A Not So Happy Tail

I never dreamed that my dog could suffer from a condition called, “Happy Tail” !

Dog in the kitchen

The call came at work, right after my meeting. The phone buzzed furiously next to my laptop. I grabbed it. The voice on the other end was strained.

Honey! Are you okay!” my husband practically shrieked. 

“Yes I’m fine,” I said slowly. “Why wouldn’t I be?” Okaaaay, I thought, THIS is weird!

“Are you sure you’re not bleeding!” Yup, this call just got weirder.

“Honey, there’s blood everywhere! It looks like a crime scene!”  That grabbed my attention! A crime scene? What?!! He told me there were blood splatters all over the white kitchen cupboards and he didn’t know why. And to be honest at that point, neither did I. He said the dogs looked fine so he thought I must be injured.

I glanced down at my pants and jacket looking everywhere for blood but found nothing! What is going on? Then hubby dropped the phone and yelled from the other room. “It’s on the hall closet, too!” Clearly panicked, he told me he’d call me back. 

And he did…an hour later. This time he was much calmer and told me the mystery was solved. It was our black Lab Suri and after calling the vet he told me she had something called Happy Tail.


Happy tail goes by different names: kennel tail, splitting tail and bleeding tail. Here’s how it happens…when your pup, usually a larger breed dog but not always, is happy and excited, they wag their tail back and forth. Sometimes their tails hit objects like furniture, wall corners, doors and walls…anything that has a hard surface. When that happens, it causes a small cut or split on the end of your dog’s tail. This cut bleeds and as they continue to wag their tail the blood flies everywhere…on walls, doors, cabinets and sometimes even the ceiling! Yes, it CAN look very much like a crime scene. 

hound in a field


If you’ve never encountered Happy Tail, it might not seem all that serious. I mean, how serious can a small cut on the end of a dog’s tail be?  Well you would be surprised, especially when you can’t stop the bleeding. And that’s the key, protecting your dog’s tail so that it can heal and so that Rover doesn’t continue splattering your walls with blood. 


Treating Suri was difficult. First, because like most Labs she is naturally a very energetic and sometimes hyper dog. But it’s essential that you clean the cut and bandage it properly. You may get frustrated because it’s NOT easy to bandage a dog’s tail, but don’t resort to ideas like using duct tape, which is not flexible. We tried putting foam rubber around her tail and securing it with adhesive bandages, but she just pulled it off.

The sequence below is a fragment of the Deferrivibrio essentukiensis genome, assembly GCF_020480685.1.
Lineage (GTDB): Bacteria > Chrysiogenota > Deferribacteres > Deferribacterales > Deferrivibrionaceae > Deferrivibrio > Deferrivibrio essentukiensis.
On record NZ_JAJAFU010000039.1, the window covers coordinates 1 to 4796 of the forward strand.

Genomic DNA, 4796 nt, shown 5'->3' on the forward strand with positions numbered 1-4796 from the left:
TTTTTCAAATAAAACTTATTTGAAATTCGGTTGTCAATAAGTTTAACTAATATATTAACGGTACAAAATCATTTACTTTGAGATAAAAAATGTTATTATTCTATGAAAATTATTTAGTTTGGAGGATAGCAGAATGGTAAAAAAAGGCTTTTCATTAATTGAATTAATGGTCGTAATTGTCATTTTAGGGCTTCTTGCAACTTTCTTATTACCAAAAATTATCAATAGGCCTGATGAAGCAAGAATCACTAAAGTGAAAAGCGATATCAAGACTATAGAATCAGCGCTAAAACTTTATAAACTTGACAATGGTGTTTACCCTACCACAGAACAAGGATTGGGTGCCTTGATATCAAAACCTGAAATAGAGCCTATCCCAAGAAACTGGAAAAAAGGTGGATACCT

Treating Happy Tail we soon learned was anything but joyful and involved a good deal of patience! After several bandaging attempts, we called the veterinarian again pleading for help. Fortunately, she was ready to save the day. We brought Suri in and after thoroughly cleaning the wound she carefully and securely bandaged her tail. She also recommended an Elizabethan collar, otherwise known as the “cone of shame” to prevent her from taking it off. Once you get home, the bandage has to be changed daily and the wound cleaned to prevent infection.


It took a month before we could safely unbandage Suri’s tail but I was relieved when we could. I learned that more serious treatments were out there if the bandaging didn’t work. Some vets surgically suture the wound or use laser treatments to speed healing. In some cases, dogs damage their tail’s vertebrae or tendons with Happy Tail and need a special device to keep their tails still. In worse case scenarios when the wound won’t heal, vets may opt to amputate the tip of the tail to prevent a widespread infection.


Happy Tail is nothing to smile about!  If you own a large breed dog like a Lab, Golden Retriever, German Shepherd or any breed with a long straight tail, keep an eye out for sharp objects around the house that could nick or cause a cut on your dog’s tail and keep them out of tail’s reach. Encourage your dog to calm down when he’s excited, especially when you first come home. Take him for a walk and be sure he gets enough exercise. A well exercised dog is more likely to calm down.